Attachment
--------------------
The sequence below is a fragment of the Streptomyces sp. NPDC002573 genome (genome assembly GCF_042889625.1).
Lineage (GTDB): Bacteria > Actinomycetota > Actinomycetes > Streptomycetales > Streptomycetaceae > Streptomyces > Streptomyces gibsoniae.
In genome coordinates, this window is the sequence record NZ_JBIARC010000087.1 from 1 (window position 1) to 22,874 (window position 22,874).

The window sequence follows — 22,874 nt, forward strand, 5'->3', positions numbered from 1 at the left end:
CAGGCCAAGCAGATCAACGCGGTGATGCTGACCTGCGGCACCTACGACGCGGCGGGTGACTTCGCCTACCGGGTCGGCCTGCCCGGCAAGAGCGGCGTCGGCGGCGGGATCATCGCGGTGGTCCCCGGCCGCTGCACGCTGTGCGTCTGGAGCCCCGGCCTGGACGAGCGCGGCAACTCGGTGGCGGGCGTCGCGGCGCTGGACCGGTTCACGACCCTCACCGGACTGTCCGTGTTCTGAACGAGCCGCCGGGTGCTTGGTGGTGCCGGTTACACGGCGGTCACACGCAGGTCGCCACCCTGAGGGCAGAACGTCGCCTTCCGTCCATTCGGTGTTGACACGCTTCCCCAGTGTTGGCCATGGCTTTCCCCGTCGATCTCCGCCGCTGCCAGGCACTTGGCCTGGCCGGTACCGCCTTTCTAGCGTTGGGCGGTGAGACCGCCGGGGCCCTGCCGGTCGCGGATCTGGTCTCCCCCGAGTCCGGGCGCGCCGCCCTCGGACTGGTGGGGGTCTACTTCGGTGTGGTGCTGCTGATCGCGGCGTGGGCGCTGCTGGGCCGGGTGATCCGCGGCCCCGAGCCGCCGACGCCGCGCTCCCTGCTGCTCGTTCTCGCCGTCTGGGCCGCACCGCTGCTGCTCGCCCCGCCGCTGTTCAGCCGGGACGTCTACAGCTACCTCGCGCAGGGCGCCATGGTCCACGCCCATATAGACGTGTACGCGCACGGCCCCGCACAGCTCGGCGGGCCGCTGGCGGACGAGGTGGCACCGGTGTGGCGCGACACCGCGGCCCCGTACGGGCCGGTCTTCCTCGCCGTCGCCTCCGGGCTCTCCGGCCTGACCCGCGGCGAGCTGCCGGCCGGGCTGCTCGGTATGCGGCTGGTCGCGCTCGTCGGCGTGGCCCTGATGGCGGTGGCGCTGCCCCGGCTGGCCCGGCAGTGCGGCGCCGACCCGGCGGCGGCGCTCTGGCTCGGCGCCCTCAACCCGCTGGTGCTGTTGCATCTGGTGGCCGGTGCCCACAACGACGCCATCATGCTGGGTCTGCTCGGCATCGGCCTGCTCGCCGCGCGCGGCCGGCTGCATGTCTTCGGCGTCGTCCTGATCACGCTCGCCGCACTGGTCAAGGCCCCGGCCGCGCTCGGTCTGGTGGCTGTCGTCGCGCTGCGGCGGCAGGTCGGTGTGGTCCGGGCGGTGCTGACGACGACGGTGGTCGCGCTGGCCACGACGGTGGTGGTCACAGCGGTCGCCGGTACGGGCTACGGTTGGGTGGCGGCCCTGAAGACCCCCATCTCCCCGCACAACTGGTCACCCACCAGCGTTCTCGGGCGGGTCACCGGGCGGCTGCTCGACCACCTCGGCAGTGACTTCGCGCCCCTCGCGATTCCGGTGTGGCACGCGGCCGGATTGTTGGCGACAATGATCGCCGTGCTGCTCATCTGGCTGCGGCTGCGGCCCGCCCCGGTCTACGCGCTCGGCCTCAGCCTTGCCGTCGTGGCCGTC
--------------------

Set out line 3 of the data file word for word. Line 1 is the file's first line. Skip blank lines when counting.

In genome coordinates, this window is the sequence record NZ_JBIARC010000087.1 from 1 (window position 1) to 22,874 (window position 22,874).